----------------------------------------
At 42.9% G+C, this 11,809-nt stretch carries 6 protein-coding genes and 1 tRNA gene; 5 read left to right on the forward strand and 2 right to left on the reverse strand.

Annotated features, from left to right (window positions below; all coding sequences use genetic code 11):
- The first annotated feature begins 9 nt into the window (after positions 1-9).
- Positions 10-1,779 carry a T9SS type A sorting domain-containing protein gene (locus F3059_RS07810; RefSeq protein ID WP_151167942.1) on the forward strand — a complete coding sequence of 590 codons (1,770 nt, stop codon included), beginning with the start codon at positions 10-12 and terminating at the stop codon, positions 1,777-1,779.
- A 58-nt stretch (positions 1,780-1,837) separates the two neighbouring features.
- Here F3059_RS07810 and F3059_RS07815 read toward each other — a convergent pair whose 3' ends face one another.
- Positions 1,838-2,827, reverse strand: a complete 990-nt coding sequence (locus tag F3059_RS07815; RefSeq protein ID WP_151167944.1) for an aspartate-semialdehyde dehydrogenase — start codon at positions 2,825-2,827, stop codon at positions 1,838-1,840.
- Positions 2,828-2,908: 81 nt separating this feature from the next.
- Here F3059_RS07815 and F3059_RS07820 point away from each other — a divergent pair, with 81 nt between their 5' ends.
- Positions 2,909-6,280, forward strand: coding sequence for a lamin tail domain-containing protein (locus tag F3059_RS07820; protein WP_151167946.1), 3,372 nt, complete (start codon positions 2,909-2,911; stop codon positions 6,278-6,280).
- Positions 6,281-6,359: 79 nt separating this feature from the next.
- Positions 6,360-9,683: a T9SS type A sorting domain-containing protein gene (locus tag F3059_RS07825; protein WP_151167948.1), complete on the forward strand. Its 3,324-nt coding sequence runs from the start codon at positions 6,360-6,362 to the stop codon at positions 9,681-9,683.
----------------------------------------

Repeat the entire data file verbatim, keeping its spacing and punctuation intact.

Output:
At 42.9% G+C, this 11,809-nt stretch carries 6 protein-coding genes and 1 tRNA gene; 5 read left to right on the forward strand and 2 right to left on the reverse strand.

Annotated features, from left to right (window positions below; all coding sequences use genetic code 11):
- The first annotated feature begins 9 nt into the window (after positions 1-9).
- Positions 10-1,779 carry a T9SS type A sorting domain-containing protein gene (locus F3059_RS07810; RefSeq protein ID WP_151167942.1) on the forward strand — a complete coding sequence of 590 codons (1,770 nt, stop codon included), beginning with the start codon at positions 10-12 and terminating at the stop codon, positions 1,777-1,779.
- A 58-nt stretch (positions 1,780-1,837) separates the two neighbouring features.
- Here F3059_RS07810 and F3059_RS07815 read toward each other — a convergent pair whose 3' ends face one another.
- Positions 1,838-2,827, reverse strand: a complete 990-nt coding sequence (locus tag F3059_RS07815; RefSeq protein ID WP_151167944.1) for an aspartate-semialdehyde dehydrogenase — start codon at positions 2,825-2,827, stop codon at positions 1,838-1,840.
- Positions 2,828-2,908: 81 nt separating this feature from the next.
- Here F3059_RS07815 and F3059_RS07820 point away from each other — a divergent pair, with 81 nt between their 5' ends.
- Positions 2,909-6,280, forward strand: coding sequence for a lamin tail domain-containing protein (locus tag F3059_RS07820; protein WP_151167946.1), 3,372 nt, complete (start codon positions 2,909-2,911; stop codon positions 6,278-6,280).
- Positions 6,281-6,359: 79 nt separating this feature from the next.
- Positions 6,360-9,683: a T9SS type A sorting domain-containing protein gene (locus tag F3059_RS07825; protein WP_151167948.1), complete on the forward strand. Its 3,324-nt coding sequence runs from the start codon at positions 6,360-6,362 to the stop codon at positions 9,681-9,683.